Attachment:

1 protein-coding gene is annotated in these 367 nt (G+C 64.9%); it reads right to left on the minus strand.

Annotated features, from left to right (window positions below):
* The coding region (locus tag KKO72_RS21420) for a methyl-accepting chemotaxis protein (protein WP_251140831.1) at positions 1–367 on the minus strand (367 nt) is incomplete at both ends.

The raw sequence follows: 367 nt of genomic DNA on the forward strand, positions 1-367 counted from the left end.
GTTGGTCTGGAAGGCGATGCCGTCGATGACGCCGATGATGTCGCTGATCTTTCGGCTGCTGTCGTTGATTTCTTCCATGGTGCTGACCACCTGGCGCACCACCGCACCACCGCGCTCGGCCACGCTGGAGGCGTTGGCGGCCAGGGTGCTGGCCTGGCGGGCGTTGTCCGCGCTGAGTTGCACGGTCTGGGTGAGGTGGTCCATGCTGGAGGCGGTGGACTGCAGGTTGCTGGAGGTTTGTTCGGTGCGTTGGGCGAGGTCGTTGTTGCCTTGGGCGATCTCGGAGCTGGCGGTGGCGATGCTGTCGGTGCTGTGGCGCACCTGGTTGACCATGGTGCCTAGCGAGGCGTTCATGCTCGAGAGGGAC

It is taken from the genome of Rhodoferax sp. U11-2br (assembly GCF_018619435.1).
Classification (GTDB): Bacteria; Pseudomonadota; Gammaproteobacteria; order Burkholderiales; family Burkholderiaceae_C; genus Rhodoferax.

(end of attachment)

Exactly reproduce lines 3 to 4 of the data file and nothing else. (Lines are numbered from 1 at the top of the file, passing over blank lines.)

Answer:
* The coding region (locus tag KKO72_RS21420) for a methyl-accepting chemotaxis protein (protein WP_251140831.1) at positions 1–367 on the minus strand (367 nt) is incomplete at both ends.

The raw sequence follows: 367 nt of genomic DNA on the forward strand, positions 1-367 counted from the left end.